We can’t overcome barriers if we don’t know what they are.
When you start realizing you need help with substance use issues, what’s the first step? Often, getting help seems confusing, overwhelming, and full of barriers.
“Participation in treatment has generally been associated with positive outcomes among substance abusers. To achieve these benefits, however, it is necessary for substance abusers to enter treatment in the first place—a significant problem in many settings.”
(Study: “Treatment barriers identified by substance abusers assessed at a centralized intake unit” by R., Rapp, et al.).
Here’s an important truth: Get assessed first. If you’ve used drugs or drank moderately to heavily for a long time, it’s crucial to see a clinician knowledgeable in substance use disorders for an assessment. This way you’re aware of your status, options, and the issues around stopping use/drinking.
Without assessment, you may think things “aren’t so bad” and you can “just quit right now.” This is dangerous for your health! For example, a person who drinks a lot or relies heavily on benzodiazepines, such as diazepam (Valium), should not try to detox themselves! Not only is it uncomfortable, but you’re actually putting your life at risk.
Even so, research shows that only a small fraction of those who need treatment actually seek it out. Why is that?
We put together the major barriers below. The ones we hear about frequently, as well as the barriers given by people in recovery. Finally, we’ll conclude with ways to address these barriers.
The Biggest Barrier: Money
I spent a few days at various events and venues, asking people what they think is the #1 barrier to seeking help for substance use disorders at a treatment center.
Guess what nearly everyone answered. That’s right: “Money.”
This perception is understandable…but it’s also misguided. It’s not commonly known, but there are ways to enter treatment, even if your finances are in shambles.
Numerous counties provide treatment on a sliding scale or cost-free basis. Naturally only so many slots exist. It’s important to stay persistent in trying to get in; many will have waiting lists. But you can go to self-help meetings such as AA or NA for support while on the waiting list.
If that’s not a possibility, treatment centers such as Support Systems Homes offer various levels of care and will help you explore your options and benefits for which you may qualify. We (and many other centers) even help you apply for them.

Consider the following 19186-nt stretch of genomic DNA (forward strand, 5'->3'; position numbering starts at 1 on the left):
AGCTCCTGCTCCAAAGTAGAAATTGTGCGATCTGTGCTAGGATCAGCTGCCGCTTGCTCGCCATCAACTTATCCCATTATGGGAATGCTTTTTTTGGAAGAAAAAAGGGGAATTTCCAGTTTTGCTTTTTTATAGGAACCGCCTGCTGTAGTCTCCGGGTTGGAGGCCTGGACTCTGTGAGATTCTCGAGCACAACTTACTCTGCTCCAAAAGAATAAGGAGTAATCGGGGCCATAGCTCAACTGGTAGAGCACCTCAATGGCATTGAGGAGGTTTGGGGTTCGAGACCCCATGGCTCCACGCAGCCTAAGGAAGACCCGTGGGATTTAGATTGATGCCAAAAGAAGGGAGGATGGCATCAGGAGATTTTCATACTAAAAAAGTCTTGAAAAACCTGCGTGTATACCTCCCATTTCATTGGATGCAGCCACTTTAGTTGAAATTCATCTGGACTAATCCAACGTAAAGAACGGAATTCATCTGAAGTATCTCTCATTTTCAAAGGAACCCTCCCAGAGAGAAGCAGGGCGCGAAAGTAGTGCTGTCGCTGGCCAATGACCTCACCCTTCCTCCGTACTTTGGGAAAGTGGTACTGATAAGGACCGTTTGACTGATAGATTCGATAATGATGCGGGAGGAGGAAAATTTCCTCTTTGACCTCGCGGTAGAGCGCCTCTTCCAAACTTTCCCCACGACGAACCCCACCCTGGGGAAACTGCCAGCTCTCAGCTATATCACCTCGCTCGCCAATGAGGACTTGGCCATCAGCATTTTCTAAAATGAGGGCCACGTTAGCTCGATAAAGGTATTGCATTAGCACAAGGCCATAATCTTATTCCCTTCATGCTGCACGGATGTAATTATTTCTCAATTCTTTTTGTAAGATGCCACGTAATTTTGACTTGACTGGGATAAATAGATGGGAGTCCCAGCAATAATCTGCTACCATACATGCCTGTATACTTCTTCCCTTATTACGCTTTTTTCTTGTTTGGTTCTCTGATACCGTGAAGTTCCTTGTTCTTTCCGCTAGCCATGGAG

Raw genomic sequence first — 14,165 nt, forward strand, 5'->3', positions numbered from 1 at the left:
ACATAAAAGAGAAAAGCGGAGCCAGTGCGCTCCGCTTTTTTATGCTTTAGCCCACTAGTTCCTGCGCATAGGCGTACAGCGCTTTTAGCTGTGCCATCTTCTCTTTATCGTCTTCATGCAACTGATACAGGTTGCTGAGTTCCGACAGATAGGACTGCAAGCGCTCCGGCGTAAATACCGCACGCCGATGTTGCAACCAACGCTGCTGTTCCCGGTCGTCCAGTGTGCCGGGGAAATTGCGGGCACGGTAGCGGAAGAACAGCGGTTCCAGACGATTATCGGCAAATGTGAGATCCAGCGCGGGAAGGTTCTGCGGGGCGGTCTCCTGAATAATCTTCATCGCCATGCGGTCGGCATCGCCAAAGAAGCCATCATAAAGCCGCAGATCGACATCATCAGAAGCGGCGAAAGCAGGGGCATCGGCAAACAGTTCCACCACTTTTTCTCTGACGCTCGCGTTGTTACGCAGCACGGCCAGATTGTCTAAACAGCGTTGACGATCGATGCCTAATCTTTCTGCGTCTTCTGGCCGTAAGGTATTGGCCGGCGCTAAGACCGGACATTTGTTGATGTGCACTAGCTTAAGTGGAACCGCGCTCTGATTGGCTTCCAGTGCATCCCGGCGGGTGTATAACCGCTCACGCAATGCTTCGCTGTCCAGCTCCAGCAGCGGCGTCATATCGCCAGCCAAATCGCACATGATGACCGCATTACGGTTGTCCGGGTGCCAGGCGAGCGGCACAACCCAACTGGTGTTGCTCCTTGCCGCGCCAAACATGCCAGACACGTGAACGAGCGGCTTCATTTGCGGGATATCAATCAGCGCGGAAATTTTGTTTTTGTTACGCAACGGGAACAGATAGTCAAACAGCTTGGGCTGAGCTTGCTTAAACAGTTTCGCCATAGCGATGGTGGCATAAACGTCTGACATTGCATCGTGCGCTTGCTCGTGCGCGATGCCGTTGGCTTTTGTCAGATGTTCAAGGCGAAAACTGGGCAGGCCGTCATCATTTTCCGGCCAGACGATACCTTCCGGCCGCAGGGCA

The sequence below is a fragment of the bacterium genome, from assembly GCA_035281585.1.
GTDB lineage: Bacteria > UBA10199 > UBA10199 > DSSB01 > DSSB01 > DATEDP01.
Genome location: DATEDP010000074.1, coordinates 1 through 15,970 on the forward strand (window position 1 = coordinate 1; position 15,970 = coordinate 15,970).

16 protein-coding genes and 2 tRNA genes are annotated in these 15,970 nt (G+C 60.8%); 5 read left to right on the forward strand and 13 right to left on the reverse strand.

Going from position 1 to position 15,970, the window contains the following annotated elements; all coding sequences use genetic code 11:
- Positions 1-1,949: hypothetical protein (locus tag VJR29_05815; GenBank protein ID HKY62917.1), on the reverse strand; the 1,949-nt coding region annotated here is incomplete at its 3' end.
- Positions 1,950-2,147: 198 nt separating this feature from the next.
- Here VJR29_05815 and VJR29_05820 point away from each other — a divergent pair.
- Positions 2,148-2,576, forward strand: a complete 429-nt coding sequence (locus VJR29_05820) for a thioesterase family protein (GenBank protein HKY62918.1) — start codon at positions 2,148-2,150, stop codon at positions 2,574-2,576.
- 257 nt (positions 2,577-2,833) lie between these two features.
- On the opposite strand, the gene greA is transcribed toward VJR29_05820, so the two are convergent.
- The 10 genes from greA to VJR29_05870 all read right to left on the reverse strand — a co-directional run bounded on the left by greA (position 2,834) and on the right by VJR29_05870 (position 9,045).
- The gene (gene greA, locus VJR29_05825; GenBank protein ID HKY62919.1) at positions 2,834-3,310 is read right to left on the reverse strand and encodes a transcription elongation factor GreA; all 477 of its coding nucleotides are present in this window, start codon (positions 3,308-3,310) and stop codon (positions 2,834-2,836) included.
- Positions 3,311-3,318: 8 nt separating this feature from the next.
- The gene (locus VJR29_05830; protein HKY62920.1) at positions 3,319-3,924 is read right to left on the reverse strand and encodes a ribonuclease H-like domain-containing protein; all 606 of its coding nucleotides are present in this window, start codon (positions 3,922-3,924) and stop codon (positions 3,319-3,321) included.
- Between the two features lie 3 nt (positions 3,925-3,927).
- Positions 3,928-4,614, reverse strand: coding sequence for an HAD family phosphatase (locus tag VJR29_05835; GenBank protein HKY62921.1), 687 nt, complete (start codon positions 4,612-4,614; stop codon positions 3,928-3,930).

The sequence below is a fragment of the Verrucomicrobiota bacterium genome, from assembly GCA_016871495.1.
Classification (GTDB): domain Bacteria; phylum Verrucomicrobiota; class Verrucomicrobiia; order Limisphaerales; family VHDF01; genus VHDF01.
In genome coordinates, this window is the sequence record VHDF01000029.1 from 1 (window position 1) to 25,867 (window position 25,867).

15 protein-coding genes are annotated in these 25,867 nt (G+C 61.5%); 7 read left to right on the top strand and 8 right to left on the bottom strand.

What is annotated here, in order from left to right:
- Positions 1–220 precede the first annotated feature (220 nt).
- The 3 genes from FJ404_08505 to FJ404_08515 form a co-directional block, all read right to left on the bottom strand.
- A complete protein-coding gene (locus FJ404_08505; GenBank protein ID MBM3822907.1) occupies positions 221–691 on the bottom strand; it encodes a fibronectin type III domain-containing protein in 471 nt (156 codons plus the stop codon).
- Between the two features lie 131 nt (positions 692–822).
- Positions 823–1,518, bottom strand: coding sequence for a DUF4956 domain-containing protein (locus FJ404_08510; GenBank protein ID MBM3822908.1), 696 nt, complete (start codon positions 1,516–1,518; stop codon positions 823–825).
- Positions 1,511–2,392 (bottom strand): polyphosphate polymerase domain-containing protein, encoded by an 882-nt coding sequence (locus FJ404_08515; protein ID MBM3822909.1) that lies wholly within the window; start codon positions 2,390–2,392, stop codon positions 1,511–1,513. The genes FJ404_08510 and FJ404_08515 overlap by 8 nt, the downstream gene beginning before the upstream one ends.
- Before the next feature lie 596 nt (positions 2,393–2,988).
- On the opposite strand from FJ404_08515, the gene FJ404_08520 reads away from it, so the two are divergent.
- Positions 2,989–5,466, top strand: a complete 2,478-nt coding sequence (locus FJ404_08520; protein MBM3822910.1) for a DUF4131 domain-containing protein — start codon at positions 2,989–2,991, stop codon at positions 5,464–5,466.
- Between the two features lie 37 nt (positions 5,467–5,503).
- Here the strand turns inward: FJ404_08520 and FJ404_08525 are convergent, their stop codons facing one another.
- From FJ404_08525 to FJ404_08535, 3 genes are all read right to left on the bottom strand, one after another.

Do you have health insurance? Treatment centers will also check your insurance benefits and eligibility if applicable. If not, some accept Medi-Cal (in California), so make sure you discuss these options when you call.
Treatment Barriers 2 and 3: Stigma, and Denial
The next most common barriers to treatment people emphasized fall under “stigma” – shame, fear of people finding out, and fear of losing their job. All of which are potent motivators against seeking treatment.
There are also those who simply don’t want to stop using or drinking. Not specifically ‘denial,’ but the person does deny themselves a better life.
How can we address these issues, so people can get the help they need?
On a society-wide level, we can continue educating and working to reduce the stigma of those with addictions. Work so that shame is no longer a barrier and people feel free to seek help for their struggles. We need to continue reframing how we view and talk about addiction so that we treat it as we do other diseases. While progress has been made and stigma reduced, it still exists.
Continuing to improve access to treatment by making sure people know how to connect with treatment programs, disseminating information about treatment options, advocating for more and better insurance coverage and supports for those who are indigent is key.
If the necessary information is out there (and it’s growing), it will help people overcome their fears and reach out to systems, community-based organizations, and programs that can help them.
We Can All Help Overcome the Barriers to Seeking Treatment
If someone doesn’t want to stop using, family members and other loved ones can consult an interventionist, medical professional, therapist, or treatment center for assistance. This way you keep a line of communication open to your loved one, while taking action to break down a barrier for them.
Numerous free community supports and resources exist, for family members and friends of those with substance use disorders: Alateen, Narateen, Alanon, and the Nar-Anon family groups. Private therapy and family therapy are options as well. Links to these groups are on our Resources page.
If your friend or loved one doesn’t want treatment due to these barriers, you’re welcome to call Support Systems Homes and discuss their situation with us. Our intake staff will provide you with guidance about their options and resources. Together we can help them heal.